I remember sitting in the back of a hot shuttle van one spring day, sputtering up the windy Sand Flats road to ride the Whole Enchilada for the first time. My friend and I had started mountain biking just a year ago and over the winter, we’d bought our first full-suspension rigs and decided to take our first bike trip.
Stoke spilled out of our souls and into our smiles. As I double checked my pack and riding kit for the 30+ mile ride, my buddy said something that’s always stuck with me.
“This is it man, our bike experience is already about to peak!” I understood what he was saying. We were new riders about to ride one of the world’s most renowned trails without having to pedal to the top. People travel all over the world to ride these trails. How exactly would a 10-mile loop on a trail I ride once a month back home ever match this level of excitement again?
Being new and all, we were cracked the next day. Our legs were heavy and our forearms hurt. It was our third day in a row of riding and we didn’t feel like doing much of anything. So for our last morning in Moab, we grabbed some burritos, loaded up the car, and drove home.
That summer, I rode a handful of new trails and at a lift-served bike park for the first time. I’ve also planned dozens of mountain bike trips since then–back to Moab, to Crested Butte, New Mexico, and eventually all over the world. But my home trails are where I ride the most and ten years later, I still get excited to ride that 10-mile loop I’ve ridden a hundred times.
What’s the purpose of a mountain bike vacation?
Usually, there are three seasons when I take a bike vacation and each season has a different reason: In spring, I’m itching to ride because my local trails have been frozen for four months and I’m going a little crazy. In the summer, trails are generally in great condition anywhere on the map or at least the Northern hemisphere and any destination is accessible. This is the time to visit that bucket list destination. In the fall, I am dreading the incoming snow and want to give the season a proper sendoff.
The weather factors into traveling to mountain bike, but it’s not always the primary factor. Traveling to ride is the antithesis of mountain biking at home. Traveling is a gateway to new experiences and experience shapes perspective. I’ve always been under the influence that traveling is a great way to grow as a person and traveling to ride is a great way to grow as a mountain biker.
On one of my first media trips five years ago to Vermont, I landed with this underlying belief that I was going to crush the trails on the East Coast. The air is thicker and the mountains are flatter. Little did I know how much rain could accumulate on the skinny nets of roots woven all over the singletrack and how terrible I was at riding anything wet. To this day, I remember that week of wet riding whenever I find myself in slick soil and need to reign in my skills.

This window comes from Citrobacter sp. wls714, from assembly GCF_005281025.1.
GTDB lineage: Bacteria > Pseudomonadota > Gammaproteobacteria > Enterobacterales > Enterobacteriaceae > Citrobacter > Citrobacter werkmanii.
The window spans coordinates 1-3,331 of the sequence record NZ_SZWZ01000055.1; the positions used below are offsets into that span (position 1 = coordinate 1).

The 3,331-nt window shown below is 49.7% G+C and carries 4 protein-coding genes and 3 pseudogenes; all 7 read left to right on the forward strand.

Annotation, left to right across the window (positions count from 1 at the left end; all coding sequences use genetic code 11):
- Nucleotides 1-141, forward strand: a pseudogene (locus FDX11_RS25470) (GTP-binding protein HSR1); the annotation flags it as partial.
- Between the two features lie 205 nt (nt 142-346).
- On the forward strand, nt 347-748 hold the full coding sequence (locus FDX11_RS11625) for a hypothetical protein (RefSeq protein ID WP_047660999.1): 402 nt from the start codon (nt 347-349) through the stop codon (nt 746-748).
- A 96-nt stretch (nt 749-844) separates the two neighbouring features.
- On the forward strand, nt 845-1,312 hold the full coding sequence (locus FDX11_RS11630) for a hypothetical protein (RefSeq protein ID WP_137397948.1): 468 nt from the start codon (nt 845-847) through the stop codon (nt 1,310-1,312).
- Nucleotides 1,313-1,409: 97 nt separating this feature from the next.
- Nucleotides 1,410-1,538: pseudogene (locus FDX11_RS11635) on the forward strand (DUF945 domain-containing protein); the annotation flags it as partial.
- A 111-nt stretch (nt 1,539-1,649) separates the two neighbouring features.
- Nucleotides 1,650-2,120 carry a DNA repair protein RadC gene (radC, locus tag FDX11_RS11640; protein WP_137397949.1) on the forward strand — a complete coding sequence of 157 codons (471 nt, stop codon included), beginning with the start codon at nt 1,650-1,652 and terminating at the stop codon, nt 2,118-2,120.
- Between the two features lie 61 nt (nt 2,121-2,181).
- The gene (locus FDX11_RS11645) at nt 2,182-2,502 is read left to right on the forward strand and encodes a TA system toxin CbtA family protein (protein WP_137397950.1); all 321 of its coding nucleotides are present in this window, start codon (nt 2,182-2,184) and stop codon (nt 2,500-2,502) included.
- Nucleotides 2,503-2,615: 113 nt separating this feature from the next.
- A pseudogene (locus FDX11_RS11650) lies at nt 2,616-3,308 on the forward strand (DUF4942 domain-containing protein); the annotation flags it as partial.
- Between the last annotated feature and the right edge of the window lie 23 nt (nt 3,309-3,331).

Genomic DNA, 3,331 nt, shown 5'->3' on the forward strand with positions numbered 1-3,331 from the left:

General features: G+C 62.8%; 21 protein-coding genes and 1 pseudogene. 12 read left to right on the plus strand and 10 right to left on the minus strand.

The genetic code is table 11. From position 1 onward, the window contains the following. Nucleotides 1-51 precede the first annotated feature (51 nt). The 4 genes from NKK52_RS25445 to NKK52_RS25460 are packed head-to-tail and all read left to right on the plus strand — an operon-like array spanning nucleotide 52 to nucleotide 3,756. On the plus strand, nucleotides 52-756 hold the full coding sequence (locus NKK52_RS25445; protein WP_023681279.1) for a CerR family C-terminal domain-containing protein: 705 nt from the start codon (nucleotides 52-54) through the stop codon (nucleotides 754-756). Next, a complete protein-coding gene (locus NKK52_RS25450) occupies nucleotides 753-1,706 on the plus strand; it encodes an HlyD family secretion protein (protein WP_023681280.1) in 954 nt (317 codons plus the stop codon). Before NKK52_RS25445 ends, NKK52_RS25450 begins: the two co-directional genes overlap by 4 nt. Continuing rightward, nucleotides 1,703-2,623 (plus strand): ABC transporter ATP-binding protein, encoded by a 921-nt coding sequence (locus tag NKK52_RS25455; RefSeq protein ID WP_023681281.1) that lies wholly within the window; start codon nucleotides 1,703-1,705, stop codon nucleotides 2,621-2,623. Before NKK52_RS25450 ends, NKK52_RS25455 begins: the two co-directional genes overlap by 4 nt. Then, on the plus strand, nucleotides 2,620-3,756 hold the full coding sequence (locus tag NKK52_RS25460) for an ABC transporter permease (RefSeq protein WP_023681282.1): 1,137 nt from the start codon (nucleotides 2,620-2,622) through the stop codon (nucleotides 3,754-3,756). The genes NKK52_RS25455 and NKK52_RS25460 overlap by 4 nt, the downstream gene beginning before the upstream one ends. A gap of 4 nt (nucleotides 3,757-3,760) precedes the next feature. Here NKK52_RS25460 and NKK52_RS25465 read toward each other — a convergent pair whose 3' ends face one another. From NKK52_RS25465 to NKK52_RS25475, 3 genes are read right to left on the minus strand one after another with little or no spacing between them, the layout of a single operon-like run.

Lastly, traveling is a break. It’s a break from your routine and monotony at home and if you can plan a trip with your friends and all experience something new together on your bikes, then you create the currency of great memories which never lose value.
Why home trails are always the (next) best thing
If we only did things when we were excited about them, what would be the point of doing them at all? Work, exercising, doing something spontaneously for your spouse… riding your bike? Sure, you can do these things only when you feel like it, just don’t expect it to help maintain your progress. Without commitment, there is no progression. While trips to another riding locale may help you develop your skills, it means nothing if you’re not riding regularly–on your home trails–to keep you at the proper level.
Not only are your chances better for maintaining a better level of fitness and technical skills on your home trails, there might be a better chance of progressing overall if your riding network is strong enough. How many times have you nabbed a PR on a segment at home because you were chasing a friend down a section they felt more comfortable on, and how many times have you pumped the brakes on a feature out of state because you didn’t want to ruin your trip? There are obviously exceptions, but I know for me it’s far more often.
While new trails are exciting to experience there’s something to be said for riding a trail you’ve already ridden 50 times on good days; you know every crevice, rock and berm, when to lift and when to pump. That’s the benefit of having accessible trails close by. The trails we want to ride often present barriers of time and money.
Lastly, home trails provide that little bit of escapism on a regular basis. Vacations are a nice, complete pressure release from home responsibilities and routine but weekend or pre-work rides are that little bit of pressure release we need during the week to keep our pipes intact.
I get excited any time I start stuffing socks and jerseys in a bag to go on a trip and I think about putting my skills to the test on new terrain or the people I’ll meet. It’s a different kind of excitement I get when I’ve had a crappy week for whatever reason, but I’m meeting up with a friend for a ride and I can vent about it or we just happen to both have a Wednesday free of responsibility. Home trails always provide the space for it to happen.